Boy Baby Names: A time for compromise

Boy Baby Names: A time for compromise

They don’t know if it’s a boy or a girl, but they do know the names – or they did. Now friends have chosen their top boy baby name, and it’s back to the drawing board for Anna and her husband.

Anna writes:

We’ve got a bit of a dilemma on our hands, and I’m hoping you can help.

Our older two are Daphne Rose and Charles Ender.

We love old-fashioned yet less common first names (literary or Biblical) paired with family names for the middle name.

Since the baby is due on the Ides of March, I like the idea of Julius Caesar, Shakespeare, or Latin-sounding names.

While my husband and I love the name Juliet Mae if this next baby is a girl, we simply cannot agree on a name for a boy. I think his ideas are too common, and he thinks mine are too unusual.

Some names I like are Corin, Julian, Bennet, and Silas. Some names he likes include Mark, Aaron, Noah, and Asher. Family names for the middle name could be Cole, Treloar, Woods, Birk, James, and Ray.

We thought we had agreed on the name Gideon Cole, but close friends just named their son Gideon.

Please help! I’m so sick of searching endlessly through literary, old-fashioned, and Biblical name lists!

The Name Sage replies:

The good news about finding baby names in 2016 is that there’s no shortage of resources. The bad news? You can get lost in all of the possibilities!

I think that’s what you’re up against here: whittling down a list to just a few top choices is tough, especially when there’s not a lot of overlap between your favorites and your husband’s list.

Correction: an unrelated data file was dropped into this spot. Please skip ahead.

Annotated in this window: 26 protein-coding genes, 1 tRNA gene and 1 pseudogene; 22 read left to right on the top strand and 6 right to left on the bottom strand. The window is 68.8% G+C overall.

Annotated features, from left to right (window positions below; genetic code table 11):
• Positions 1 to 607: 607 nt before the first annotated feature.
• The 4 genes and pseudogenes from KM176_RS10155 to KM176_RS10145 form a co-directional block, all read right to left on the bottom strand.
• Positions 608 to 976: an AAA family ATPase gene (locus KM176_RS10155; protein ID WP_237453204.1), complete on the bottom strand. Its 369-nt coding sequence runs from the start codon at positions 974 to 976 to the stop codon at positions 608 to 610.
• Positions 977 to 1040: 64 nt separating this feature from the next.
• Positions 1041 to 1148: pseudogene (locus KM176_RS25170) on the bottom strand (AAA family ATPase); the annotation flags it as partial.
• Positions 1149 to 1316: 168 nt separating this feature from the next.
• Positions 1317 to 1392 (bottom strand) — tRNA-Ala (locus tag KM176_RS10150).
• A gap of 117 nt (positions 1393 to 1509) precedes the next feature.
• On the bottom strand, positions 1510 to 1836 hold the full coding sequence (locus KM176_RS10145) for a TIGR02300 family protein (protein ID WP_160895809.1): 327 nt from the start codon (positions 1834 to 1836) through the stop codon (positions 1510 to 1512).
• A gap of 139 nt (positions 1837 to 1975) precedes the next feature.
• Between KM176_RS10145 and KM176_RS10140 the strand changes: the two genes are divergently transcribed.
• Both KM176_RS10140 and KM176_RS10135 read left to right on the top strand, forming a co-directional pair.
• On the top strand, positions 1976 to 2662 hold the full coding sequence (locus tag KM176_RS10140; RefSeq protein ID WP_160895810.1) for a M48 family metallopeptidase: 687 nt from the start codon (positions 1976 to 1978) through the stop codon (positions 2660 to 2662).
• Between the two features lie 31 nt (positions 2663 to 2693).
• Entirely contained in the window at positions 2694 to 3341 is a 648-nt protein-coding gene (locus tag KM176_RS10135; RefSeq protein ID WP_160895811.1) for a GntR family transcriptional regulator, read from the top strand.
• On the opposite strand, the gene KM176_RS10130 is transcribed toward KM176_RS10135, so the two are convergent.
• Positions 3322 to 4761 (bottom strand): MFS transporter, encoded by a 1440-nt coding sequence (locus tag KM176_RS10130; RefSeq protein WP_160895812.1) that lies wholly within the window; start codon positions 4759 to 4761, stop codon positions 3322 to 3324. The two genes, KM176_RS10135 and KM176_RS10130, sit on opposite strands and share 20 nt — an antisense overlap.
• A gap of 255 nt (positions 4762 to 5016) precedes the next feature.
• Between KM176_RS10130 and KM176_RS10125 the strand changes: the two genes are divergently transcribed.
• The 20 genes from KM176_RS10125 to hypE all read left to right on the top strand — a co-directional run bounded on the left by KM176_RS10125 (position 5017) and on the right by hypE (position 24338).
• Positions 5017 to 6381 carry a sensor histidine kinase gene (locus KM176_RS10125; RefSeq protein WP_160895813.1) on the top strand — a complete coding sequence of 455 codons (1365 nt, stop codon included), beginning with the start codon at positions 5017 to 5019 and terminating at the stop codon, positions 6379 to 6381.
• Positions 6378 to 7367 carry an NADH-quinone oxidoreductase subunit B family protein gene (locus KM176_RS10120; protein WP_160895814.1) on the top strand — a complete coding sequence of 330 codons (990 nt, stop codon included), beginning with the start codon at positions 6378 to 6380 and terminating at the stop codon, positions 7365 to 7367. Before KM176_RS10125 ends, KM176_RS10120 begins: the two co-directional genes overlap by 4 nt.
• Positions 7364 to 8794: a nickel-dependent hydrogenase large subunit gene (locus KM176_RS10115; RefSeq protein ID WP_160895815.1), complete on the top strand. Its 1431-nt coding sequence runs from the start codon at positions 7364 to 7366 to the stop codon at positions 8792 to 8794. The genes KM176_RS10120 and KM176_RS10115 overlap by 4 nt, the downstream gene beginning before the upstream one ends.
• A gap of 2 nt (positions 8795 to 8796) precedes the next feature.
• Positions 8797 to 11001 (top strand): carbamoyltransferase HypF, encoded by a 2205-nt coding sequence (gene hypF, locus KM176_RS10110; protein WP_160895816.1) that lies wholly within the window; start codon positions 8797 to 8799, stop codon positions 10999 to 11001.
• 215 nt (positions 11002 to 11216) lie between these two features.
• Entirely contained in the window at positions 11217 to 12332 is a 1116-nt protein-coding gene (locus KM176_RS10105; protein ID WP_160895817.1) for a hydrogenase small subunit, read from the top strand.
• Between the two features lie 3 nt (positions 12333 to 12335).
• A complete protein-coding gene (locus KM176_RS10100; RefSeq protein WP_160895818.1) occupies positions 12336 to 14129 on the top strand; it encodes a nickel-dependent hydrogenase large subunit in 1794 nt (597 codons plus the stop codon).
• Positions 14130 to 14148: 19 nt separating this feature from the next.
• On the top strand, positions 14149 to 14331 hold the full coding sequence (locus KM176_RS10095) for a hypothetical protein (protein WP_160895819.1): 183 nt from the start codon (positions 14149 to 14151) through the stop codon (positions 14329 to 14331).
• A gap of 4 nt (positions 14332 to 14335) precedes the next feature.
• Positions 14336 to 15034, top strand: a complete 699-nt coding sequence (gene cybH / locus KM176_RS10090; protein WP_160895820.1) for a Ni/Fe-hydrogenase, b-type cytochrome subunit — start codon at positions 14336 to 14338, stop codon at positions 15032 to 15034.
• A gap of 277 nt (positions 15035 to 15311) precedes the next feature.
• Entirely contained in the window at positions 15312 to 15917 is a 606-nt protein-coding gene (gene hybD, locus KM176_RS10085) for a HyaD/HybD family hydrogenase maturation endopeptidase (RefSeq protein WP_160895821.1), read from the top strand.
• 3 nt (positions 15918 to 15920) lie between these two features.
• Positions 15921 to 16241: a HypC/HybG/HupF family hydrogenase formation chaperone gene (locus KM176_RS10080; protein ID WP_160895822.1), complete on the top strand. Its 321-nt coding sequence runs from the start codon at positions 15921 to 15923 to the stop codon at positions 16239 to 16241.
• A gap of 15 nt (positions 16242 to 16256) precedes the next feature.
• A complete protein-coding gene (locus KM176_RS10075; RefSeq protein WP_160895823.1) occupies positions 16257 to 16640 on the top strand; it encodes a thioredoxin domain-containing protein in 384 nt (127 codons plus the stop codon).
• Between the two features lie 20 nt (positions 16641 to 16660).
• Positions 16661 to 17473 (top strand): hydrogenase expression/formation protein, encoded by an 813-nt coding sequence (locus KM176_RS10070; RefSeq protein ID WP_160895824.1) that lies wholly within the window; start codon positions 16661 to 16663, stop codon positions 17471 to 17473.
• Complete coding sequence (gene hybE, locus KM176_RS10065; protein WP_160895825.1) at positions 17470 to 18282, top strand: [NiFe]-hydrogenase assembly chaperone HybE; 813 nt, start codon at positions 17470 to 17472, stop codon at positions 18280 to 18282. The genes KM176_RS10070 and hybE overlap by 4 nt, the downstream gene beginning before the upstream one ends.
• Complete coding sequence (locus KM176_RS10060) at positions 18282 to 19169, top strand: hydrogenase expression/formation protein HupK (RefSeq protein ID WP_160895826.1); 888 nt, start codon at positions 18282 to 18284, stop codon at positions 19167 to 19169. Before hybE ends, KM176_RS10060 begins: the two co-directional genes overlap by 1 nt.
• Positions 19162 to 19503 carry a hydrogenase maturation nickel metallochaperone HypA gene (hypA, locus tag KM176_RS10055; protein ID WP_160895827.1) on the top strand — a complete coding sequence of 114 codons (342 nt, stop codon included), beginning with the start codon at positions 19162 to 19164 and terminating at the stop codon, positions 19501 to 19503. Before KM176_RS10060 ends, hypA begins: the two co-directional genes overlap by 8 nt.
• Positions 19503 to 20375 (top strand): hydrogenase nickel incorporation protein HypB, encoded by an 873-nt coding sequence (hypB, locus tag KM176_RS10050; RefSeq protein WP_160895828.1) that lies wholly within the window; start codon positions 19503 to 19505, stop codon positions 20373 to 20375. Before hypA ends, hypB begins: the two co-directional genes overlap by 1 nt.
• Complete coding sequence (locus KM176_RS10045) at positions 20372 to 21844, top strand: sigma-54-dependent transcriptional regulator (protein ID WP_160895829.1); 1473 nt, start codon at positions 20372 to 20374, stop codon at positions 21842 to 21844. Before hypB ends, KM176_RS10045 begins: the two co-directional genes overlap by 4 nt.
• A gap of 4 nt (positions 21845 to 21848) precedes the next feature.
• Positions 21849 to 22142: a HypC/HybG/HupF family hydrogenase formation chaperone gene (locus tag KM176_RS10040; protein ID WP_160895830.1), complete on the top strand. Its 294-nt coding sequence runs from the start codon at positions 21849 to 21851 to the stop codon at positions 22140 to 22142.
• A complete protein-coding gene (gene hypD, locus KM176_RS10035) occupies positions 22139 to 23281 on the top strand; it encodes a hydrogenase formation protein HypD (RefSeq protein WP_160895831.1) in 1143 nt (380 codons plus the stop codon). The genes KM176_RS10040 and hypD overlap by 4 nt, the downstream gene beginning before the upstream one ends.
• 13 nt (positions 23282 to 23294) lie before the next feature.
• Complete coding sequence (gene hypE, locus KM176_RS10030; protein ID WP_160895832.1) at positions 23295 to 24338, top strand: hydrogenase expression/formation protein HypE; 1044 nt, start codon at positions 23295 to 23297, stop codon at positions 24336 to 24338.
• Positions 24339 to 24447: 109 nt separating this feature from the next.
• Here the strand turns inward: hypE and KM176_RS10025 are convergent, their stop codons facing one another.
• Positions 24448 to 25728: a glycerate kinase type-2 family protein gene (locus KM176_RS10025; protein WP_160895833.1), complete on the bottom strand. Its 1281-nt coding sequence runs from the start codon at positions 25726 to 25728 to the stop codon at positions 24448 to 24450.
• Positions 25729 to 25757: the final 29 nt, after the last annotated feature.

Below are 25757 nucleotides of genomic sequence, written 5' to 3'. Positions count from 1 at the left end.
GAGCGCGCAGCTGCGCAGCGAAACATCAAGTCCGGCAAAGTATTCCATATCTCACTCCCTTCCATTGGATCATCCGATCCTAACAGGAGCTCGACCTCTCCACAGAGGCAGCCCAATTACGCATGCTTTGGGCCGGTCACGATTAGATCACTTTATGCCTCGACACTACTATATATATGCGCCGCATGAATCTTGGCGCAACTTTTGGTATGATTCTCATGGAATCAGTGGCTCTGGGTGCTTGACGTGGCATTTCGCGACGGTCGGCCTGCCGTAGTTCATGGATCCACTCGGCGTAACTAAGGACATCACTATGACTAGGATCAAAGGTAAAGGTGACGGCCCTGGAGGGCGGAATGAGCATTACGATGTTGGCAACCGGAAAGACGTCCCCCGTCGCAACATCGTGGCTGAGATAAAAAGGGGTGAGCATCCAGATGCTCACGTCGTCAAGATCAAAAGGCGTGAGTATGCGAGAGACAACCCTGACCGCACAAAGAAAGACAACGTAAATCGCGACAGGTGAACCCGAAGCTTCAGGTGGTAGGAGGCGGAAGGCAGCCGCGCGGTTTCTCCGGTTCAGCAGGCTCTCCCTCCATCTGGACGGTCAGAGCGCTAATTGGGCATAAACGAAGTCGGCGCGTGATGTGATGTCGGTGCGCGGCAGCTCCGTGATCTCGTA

Since there doesn’t seem to be any overlap between your top choices, let’s start fresh.

It seems like your husband tends to like more popular names – but could be convinced to choose something a little less common if it still feels like an established, familiar name. After all, Gideon currently ranks Number 328, much less popular than Aaron, Noah, or Silas.

Let’s look at a few Biblical picks, and then move on to names that are more ancient or literary.

AbelAaron and Asher make me think of another A name: Asher, currently Number 125. Besides the Biblical ties, Abel sounds like able, implying that your child is capable and can-do. I think that’s a subtle, but powerfully appealing, reason to love this name.

Asa – Another A option is Asa. It shares Noah’s ending ‘a’ sound, but is much less common. At Number 531, Asa is definitely different, but fits right in with so many similar boy names. The Old Testament king makes a worthy namesake.

Ezra – If you were born in the 1980s, chances are good that you never met an Ezra. The Old Testament prophet’s name has a long history of sparing use. It’s also nicely literally, thanks to children’s author and illustrator Ezra Jack Keats and Ezra Pound. The only drawback? At Number 92 last year, this name is no longer a secret.

SimonSimon just sounds smart. The New Testament name currently ranks Number 234, which is a good stands-out/fits-in mark. It feels slightly British, impeccably Biblical, and a little bit unexpected without being too out-there.

AdrianAdrian mirrors Gideon’s rhythm and sound, which makes it a logical possibility. It splits the difference between traditional Charles and the less common Daphne. The problem is that Adrian ranks Number 58 – though maybe it’s not too popular since it’s around the same spot as Charles.

AugustAugust is literary – think playwright August Wilson – as well as ancient. Octavian, the first Roman emperor, adopted the title Augustus, meaning great. At Number 195, I think August works.

Duncan – You mentioned Shakespeare, which always brings to mind one of my favorite names. Sure, the late King Duncan only appears as a ghost in Macbeth, but it’s a great name. Simple, straightforward, and, at Number 793, nicely underused.

Marcus – I think I’ve saved the best for last. Marcus comes immediately to mind. First, your husband might be is channeling Mark Antony with his shortlist – but Mark Antony was born Marcus Antonius. Marcus ranks Number 168, far behind Noah or even Julian. There’s also philosopher Marcus Aurelius and plenty of other notables in the ancient world.

Overall, I do think Marcus has real potential, but if you’re not in love, I might suggest Simon. It’s the kind of name that everyone instantly recognizes, and can say and spell – but remains nicely underused.

Readers, what would you suggest to Anna if her next baby is a boy?